11 Facts About RGP Contact Lenses You Didn't Know

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RGP contact lenses, or rigid gas permeable contact lenses, are corrective lenses that you might not know that much about. You may have heard about them, but it’s possible they were referred to as GP lenses or oxygen-permeable lenses. You’re probably more familiar with soft contact lenses. These are the lenses that are most commonly prescribed to patients. While the main purpose of RGP contact lenses and soft contact lenses is to help correct vision, they differ in a few important ways.

As surprising as it may seem, it’s possible that the characteristics of RGP contact lenses better suit your needs. Nationwide Vision is here to help you better understand the differences between contact lens types so you can decide which kind you need.

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If you’re in the market for contact lenses, you’ll want to make sure you make the best decision for your eyes.

Schedule an appointment with the Arizona eye doctors at Nationwide Vision. We'll assess your eyes and determine the perfect contact lens solution. Find your nearest Nationwide Vision Location today.

What Are RGP Contact Lenses?

Your knowledge about rigid gas permeable contact lenses is probably still limited at this point. So what are they exactly and what makes them different? RGP contact lenses are made of a special, hard plastic that permits oxygen to pass through the lens material into the eye. This helps the cornea, the dome-shaped part in the front of the eye, breathe better. 

Soft contacts completely cover the cornea and even some of the sclera (the outer white area of the eye), and RGP lenses only cover most of the cornea. The RGP lenses that are used today have some advantages when you compare them to soft contact lenses. One of the main things to consider is that RGP contacts might be more comfortable and make your vision sharper, although this depends on the user.

The RGP Contact Lens Facts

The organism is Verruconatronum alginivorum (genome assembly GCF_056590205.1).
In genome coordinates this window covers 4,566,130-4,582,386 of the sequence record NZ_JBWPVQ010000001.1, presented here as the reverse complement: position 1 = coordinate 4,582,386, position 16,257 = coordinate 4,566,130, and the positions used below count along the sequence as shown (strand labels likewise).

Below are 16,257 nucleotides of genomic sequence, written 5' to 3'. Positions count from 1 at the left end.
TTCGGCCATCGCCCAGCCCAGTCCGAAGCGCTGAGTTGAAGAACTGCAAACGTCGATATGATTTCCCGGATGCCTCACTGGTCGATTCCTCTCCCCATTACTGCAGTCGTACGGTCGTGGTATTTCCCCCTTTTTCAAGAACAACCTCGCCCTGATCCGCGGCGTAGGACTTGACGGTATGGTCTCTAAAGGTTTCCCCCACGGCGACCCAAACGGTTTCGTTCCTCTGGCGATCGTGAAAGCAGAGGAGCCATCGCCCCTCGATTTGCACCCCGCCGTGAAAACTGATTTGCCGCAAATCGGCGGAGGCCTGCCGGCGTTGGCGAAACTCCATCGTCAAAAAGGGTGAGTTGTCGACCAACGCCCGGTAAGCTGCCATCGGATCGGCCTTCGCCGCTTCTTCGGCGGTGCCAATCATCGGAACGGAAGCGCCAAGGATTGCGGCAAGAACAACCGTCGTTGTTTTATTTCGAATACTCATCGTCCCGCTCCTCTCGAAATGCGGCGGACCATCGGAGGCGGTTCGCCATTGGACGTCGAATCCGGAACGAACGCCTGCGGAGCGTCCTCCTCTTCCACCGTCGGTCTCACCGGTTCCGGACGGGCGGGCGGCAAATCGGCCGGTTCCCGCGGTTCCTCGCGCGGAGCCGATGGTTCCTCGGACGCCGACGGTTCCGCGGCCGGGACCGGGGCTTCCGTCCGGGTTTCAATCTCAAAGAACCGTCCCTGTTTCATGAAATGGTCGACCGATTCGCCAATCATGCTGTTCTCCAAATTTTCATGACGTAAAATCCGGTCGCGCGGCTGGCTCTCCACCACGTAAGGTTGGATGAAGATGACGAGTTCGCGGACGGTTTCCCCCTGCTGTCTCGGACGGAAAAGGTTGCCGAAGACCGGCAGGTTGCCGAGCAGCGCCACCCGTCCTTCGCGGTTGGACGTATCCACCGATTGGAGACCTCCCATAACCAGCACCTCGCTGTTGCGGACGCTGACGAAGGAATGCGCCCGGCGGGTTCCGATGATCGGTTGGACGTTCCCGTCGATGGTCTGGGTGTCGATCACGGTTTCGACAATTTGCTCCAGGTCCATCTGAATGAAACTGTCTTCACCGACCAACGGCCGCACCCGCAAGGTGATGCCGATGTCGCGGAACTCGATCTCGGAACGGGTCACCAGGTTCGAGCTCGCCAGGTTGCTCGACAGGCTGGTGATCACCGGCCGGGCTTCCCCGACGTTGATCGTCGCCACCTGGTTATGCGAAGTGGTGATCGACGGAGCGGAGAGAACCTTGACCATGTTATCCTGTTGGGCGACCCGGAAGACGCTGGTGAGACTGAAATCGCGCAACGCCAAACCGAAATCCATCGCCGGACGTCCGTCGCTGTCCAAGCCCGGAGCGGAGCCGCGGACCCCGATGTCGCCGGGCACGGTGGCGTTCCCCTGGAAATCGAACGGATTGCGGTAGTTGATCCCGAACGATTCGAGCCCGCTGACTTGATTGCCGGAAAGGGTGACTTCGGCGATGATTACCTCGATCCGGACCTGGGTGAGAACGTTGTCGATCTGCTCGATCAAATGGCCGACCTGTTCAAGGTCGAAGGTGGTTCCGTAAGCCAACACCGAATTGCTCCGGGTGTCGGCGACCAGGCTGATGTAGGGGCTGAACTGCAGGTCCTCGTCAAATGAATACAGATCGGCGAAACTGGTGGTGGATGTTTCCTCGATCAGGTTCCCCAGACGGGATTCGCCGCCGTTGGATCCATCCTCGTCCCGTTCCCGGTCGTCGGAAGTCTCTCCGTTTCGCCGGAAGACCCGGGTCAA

There is a lot more important information about rigid gas permeable contact lenses:

  1. RGP contact lenses have been around since the late 1980s. Even though they are made with ridged plastic, they aren't the same as the old hard contacts that were made from PMMA. The older style PMMA contacts aren’t used as much anymore.

  2. RGP lenses are commonly used to treat keratoconus. Keratoconus is a condition where your cornea is dome-shaped and can cause vision problems. RPG contacts help with this condition because they are better at retaining their shape and position in the eye than soft contact lenses. If you suffer from keratoconus, a more solid contact lens is a better solution.

  3. RGP lenses may correct astigmatism more effectively than soft contact lenses. Astigmatism is when the cornea is irregularly shaped and needs correction through contact lenses or glasses. Those with a higher amount of astigmatism may benefit the most from these lenses because of their ridged nature.

  4. RGP lenses might be more effective than soft contacts for correcting near and distance vision. This includes presbyopia, an age-related change to near vision. As mentioned earlier, RGP lenses can make your vision sharper than soft contact lenses.

  5. RGP lenses are tailored to your specific needs. Nationwide Vision measures your cornea and then prescribes contacts with the exact size and corrections that you need.

  6. You need to wear RGP lenses regularly. One of the biggest aspects of these contacts is that they take some time to get used to. To properly adapt to RGP contact lenses, you must wear them daily. If you stop wearing them for an extended period, you will be more aware of the lenses on your eyes and you'll have to re-adapt. 

  7. RGP contact lenses can take some time to get used to. It can take a few weeks before you feel comfortable wearing them all day. One of the reasons for discomfort is that you may feel them in your eye when you blink. Soft contact lenses are much easier to adapt to. You can get used to them gradually by wearing them for just a couple of hours each day. This adjustment period is a common reason RGP lenses are prescribed less often than soft contact lenses. It’s still tough to adapt regardless of if you used to wear soft contact lenses or not.

  8. Even though we said it takes time to adapt, many people find RGP lenses more comfortable than soft contact lenses. This is because they're less likely to accumulate protein deposits from your tear film.

  9. A hybrid contact lens is available that combines the technology from RGP lenses and soft contacts. This may appeal to those who want the sharper vision that RGP lenses offer, and the comfort associated with soft contact lenses.

  10. RGP contact lenses can last for a year or longer if you care for them properly. They need to be thoroughly cleaned and disinfected, and properly stored. The durable plastic material also helps prevent tearing and scratching. Soft contact lenses are much easier to damage,

  11. Over a lifetime, maintaining RGP lenses is less expensive than using and caring for soft contacts.

Book Your Eye Exam at Nationwide Vision

Depending on your needs, your eye doctor can help you decide which contact lens type works best for you. With the many advantages that RGP contact lenses offer, they might be the right vision correction option. Book an appointment with your nearest Arizona eye specialist at Nationwide Vision. Relief is just a call or click away!

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